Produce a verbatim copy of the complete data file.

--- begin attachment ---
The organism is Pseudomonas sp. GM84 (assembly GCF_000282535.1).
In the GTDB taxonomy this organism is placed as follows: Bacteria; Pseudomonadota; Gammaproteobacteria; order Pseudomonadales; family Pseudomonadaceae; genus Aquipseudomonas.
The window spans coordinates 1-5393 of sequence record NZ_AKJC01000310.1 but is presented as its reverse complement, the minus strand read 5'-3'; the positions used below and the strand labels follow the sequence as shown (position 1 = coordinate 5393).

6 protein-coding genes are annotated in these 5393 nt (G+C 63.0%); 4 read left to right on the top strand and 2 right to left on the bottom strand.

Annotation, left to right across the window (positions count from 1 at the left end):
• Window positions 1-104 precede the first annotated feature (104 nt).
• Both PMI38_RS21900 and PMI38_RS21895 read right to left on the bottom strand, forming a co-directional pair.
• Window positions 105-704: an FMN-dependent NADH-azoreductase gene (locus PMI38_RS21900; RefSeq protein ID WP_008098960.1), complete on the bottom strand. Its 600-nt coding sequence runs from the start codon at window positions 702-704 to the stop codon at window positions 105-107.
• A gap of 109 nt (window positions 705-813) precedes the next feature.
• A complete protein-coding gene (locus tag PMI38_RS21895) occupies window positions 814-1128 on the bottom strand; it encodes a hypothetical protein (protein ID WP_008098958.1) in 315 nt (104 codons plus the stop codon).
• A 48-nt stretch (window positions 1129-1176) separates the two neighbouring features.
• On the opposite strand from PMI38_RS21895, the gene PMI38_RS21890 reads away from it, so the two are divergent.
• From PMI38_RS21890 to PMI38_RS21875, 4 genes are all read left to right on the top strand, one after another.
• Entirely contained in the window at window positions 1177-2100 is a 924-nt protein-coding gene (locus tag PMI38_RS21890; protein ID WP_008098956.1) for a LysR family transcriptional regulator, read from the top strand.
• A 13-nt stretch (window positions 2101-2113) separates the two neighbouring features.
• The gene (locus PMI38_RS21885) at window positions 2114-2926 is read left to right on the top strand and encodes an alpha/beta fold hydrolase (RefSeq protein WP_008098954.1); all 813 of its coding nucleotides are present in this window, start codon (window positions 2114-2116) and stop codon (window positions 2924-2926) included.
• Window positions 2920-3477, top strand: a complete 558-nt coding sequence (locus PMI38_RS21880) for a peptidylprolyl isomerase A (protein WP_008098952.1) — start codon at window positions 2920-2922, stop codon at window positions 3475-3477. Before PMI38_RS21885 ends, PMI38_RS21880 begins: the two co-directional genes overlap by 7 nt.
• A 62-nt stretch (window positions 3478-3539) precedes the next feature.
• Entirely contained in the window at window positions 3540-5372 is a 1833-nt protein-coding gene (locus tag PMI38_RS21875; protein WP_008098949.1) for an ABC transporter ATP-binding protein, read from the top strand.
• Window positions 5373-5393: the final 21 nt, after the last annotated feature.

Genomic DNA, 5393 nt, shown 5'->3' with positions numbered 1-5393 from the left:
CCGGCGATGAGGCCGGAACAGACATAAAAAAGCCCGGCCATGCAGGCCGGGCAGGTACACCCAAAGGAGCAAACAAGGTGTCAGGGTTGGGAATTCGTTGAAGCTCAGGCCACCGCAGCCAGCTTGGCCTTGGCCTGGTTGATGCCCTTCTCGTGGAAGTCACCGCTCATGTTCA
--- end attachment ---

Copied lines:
The organism is Pseudomonas sp. GM84 (assembly GCF_000282535.1).
In the GTDB taxonomy this organism is placed as follows: Bacteria; Pseudomonadota; Gammaproteobacteria; order Pseudomonadales; family Pseudomonadaceae; genus Aquipseudomonas.
The window spans coordinates 1-5393 of sequence record NZ_AKJC01000310.1 but is presented as its reverse complement, the minus strand read 5'-3'; the positions used below and the strand labels follow the sequence as shown (position 1 = coordinate 5393).

6 protein-coding genes are annotated in these 5393 nt (G+C 63.0%); 4 read left to right on the top strand and 2 right to left on the bottom strand.

Annotation, left to right across the window (positions count from 1 at the left end):
• Window positions 1-104 precede the first annotated feature (104 nt).
• Both PMI38_RS21900 and PMI38_RS21895 read right to left on the bottom strand, forming a co-directional pair.
• Window positions 105-704: an FMN-dependent NADH-azoreductase gene (locus PMI38_RS21900; RefSeq protein ID WP_008098960.1), complete on the bottom strand. Its 600-nt coding sequence runs from the start codon at window positions 702-704 to the stop codon at window positions 105-107.
• A gap of 109 nt (window positions 705-813) precedes the next feature.
• A complete protein-coding gene (locus tag PMI38_RS21895) occupies window positions 814-1128 on the bottom strand; it encodes a hypothetical protein (protein ID WP_008098958.1) in 315 nt (104 codons plus the stop codon).
• A 48-nt stretch (window positions 1129-1176) separates the two neighbouring features.
• On the opposite strand from PMI38_RS21895, the gene PMI38_RS21890 reads away from it, so the two are divergent.
• From PMI38_RS21890 to PMI38_RS21875, 4 genes are all read left to right on the top strand, one after another.
• Entirely contained in the window at window positions 1177-2100 is a 924-nt protein-coding gene (locus tag PMI38_RS21890; protein ID WP_008098956.1) for a LysR family transcriptional regulator, read from the top strand.
• A 13-nt stretch (window positions 2101-2113) separates the two neighbouring features.
• The gene (locus PMI38_RS21885) at window positions 2114-2926 is read left to right on the top strand and encodes an alpha/beta fold hydrolase (RefSeq protein WP_008098954.1); all 813 of its coding nucleotides are present in this window, start codon (window positions 2114-2116) and stop codon (window positions 2924-2926) included.
• Window positions 2920-3477, top strand: a complete 558-nt coding sequence (locus PMI38_RS21880) for a peptidylprolyl isomerase A (protein WP_008098952.1) — start codon at window positions 2920-2922, stop codon at window positions 3475-3477. Before PMI38_RS21885 ends, PMI38_RS21880 begins: the two co-directional genes overlap by 7 nt.
• A 62-nt stretch (window positions 3478-3539) precedes the next feature.
• Entirely contained in the window at window positions 3540-5372 is a 1833-nt protein-coding gene (locus tag PMI38_RS21875; protein WP_008098949.1) for an ABC transporter ATP-binding protein, read from the top strand.
• Window positions 5373-5393: the final 21 nt, after the last annotated feature.

Genomic DNA, 5393 nt, shown 5'->3' with positions numbered 1-5393 from the left:
CCGGCGATGAGGCCGGAACAGACATAAAAAAGCCCGGCCATGCAGGCCGGGCAGGTACACCCAAAGGAGCAAACAAGGTGTCAGGGTTGGGAATTCGTTGAAGCTCAGGCCACCGCAGCCAGCTTGGCCTTGGCCTGGTTGATGCCCTTCTCGTGGAAGTCACCGCTCATGTTCA